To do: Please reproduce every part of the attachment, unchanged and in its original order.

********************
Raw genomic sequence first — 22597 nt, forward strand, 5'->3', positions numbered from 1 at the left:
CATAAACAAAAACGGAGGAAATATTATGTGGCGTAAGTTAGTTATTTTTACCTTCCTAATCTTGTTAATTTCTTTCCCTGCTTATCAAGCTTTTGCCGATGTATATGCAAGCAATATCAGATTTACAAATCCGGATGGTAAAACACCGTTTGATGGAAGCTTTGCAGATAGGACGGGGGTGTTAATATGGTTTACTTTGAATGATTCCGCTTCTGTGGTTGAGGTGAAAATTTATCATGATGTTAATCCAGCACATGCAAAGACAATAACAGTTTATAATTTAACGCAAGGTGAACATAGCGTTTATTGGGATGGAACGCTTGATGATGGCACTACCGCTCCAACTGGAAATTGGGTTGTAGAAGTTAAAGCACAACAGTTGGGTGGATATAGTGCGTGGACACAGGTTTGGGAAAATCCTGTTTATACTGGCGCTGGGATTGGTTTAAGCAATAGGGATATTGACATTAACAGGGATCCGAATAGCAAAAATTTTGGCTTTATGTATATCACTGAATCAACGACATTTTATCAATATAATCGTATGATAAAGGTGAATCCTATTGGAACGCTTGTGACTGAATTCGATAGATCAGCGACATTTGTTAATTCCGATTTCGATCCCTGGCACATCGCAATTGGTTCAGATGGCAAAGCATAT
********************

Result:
Raw genomic sequence first — 22597 nt, forward strand, 5'->3', positions numbered from 1 at the left:
CATAAACAAAAACGGAGGAAATATTATGTGGCGTAAGTTAGTTATTTTTACCTTCCTAATCTTGTTAATTTCTTTCCCTGCTTATCAAGCTTTTGCCGATGTATATGCAAGCAATATCAGATTTACAAATCCGGATGGTAAAACACCGTTTGATGGAAGCTTTGCAGATAGGACGGGGGTGTTAATATGGTTTACTTTGAATGATTCCGCTTCTGTGGTTGAGGTGAAAATTTATCATGATGTTAATCCAGCACATGCAAAGACAATAACAGTTTATAATTTAACGCAAGGTGAACATAGCGTTTATTGGGATGGAACGCTTGATGATGGCACTACCGCTCCAACTGGAAATTGGGTTGTAGAAGTTAAAGCACAACAGTTGGGTGGATATAGTGCGTGGACACAGGTTTGGGAAAATCCTGTTTATACTGGCGCTGGGATTGGTTTAAGCAATAGGGATATTGACATTAACAGGGATCCGAATAGCAAAAATTTTGGCTTTATGTATATCACTGAATCAACGACATTTTATCAATATAATCGTATGATAAAGGTGAATCCTATTGGAACGCTTGTGACTGAATTCGATAGATCAGCGACATTTGTTAATTCCGATTTCGATCCCTGGCACATCGCAATTGGTTCAGATGGCAAAGCATAT